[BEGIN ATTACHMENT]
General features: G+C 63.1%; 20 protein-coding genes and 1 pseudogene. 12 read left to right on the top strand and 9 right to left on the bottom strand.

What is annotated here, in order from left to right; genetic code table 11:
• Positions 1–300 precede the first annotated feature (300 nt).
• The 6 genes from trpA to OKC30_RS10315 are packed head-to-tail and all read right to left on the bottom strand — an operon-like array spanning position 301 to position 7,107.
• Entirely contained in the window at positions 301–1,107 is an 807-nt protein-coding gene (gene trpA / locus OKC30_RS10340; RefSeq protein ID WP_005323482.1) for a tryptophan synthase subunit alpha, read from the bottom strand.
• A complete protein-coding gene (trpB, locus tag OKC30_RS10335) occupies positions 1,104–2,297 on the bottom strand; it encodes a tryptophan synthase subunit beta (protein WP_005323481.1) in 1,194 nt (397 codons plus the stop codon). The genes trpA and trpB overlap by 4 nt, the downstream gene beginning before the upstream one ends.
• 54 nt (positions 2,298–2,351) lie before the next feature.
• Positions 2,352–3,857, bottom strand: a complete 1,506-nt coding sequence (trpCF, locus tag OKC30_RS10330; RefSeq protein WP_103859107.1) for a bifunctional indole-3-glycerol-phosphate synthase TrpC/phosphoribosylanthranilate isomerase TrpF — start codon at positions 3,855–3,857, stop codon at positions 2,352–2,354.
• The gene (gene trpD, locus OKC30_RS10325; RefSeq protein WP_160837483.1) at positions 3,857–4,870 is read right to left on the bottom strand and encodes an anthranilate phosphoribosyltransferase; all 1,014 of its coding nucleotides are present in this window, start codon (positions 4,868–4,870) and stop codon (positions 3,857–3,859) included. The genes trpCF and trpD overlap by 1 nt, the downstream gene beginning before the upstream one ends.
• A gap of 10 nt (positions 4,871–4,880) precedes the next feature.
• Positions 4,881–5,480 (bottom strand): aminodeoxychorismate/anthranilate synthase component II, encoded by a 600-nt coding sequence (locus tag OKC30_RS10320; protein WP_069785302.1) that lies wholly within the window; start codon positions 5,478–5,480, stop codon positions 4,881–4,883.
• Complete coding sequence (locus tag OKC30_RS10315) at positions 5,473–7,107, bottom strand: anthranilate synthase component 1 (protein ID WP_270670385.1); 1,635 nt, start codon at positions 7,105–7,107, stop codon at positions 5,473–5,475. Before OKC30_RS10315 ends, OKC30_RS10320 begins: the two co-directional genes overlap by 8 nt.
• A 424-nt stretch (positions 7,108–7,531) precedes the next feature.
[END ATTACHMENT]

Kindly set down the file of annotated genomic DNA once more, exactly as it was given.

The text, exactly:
General features: G+C 63.1%; 20 protein-coding genes and 1 pseudogene. 12 read left to right on the top strand and 9 right to left on the bottom strand.

What is annotated here, in order from left to right; genetic code table 11:
• Positions 1–300 precede the first annotated feature (300 nt).
• The 6 genes from trpA to OKC30_RS10315 are packed head-to-tail and all read right to left on the bottom strand — an operon-like array spanning position 301 to position 7,107.
• Entirely contained in the window at positions 301–1,107 is an 807-nt protein-coding gene (gene trpA / locus OKC30_RS10340; RefSeq protein ID WP_005323482.1) for a tryptophan synthase subunit alpha, read from the bottom strand.
• A complete protein-coding gene (trpB, locus tag OKC30_RS10335) occupies positions 1,104–2,297 on the bottom strand; it encodes a tryptophan synthase subunit beta (protein WP_005323481.1) in 1,194 nt (397 codons plus the stop codon). The genes trpA and trpB overlap by 4 nt, the downstream gene beginning before the upstream one ends.
• 54 nt (positions 2,298–2,351) lie before the next feature.
• Positions 2,352–3,857, bottom strand: a complete 1,506-nt coding sequence (trpCF, locus tag OKC30_RS10330; RefSeq protein WP_103859107.1) for a bifunctional indole-3-glycerol-phosphate synthase TrpC/phosphoribosylanthranilate isomerase TrpF — start codon at positions 3,855–3,857, stop codon at positions 2,352–2,354.
• The gene (gene trpD, locus OKC30_RS10325; RefSeq protein WP_160837483.1) at positions 3,857–4,870 is read right to left on the bottom strand and encodes an anthranilate phosphoribosyltransferase; all 1,014 of its coding nucleotides are present in this window, start codon (positions 4,868–4,870) and stop codon (positions 3,857–3,859) included. The genes trpCF and trpD overlap by 1 nt, the downstream gene beginning before the upstream one ends.
• A gap of 10 nt (positions 4,871–4,880) precedes the next feature.
• Positions 4,881–5,480 (bottom strand): aminodeoxychorismate/anthranilate synthase component II, encoded by a 600-nt coding sequence (locus tag OKC30_RS10320; protein WP_069785302.1) that lies wholly within the window; start codon positions 5,478–5,480, stop codon positions 4,881–4,883.
• Complete coding sequence (locus tag OKC30_RS10315) at positions 5,473–7,107, bottom strand: anthranilate synthase component 1 (protein ID WP_270670385.1); 1,635 nt, start codon at positions 7,105–7,107, stop codon at positions 5,473–5,475. Before OKC30_RS10315 ends, OKC30_RS10320 begins: the two co-directional genes overlap by 8 nt.
• A 424-nt stretch (positions 7,108–7,531) precedes the next feature.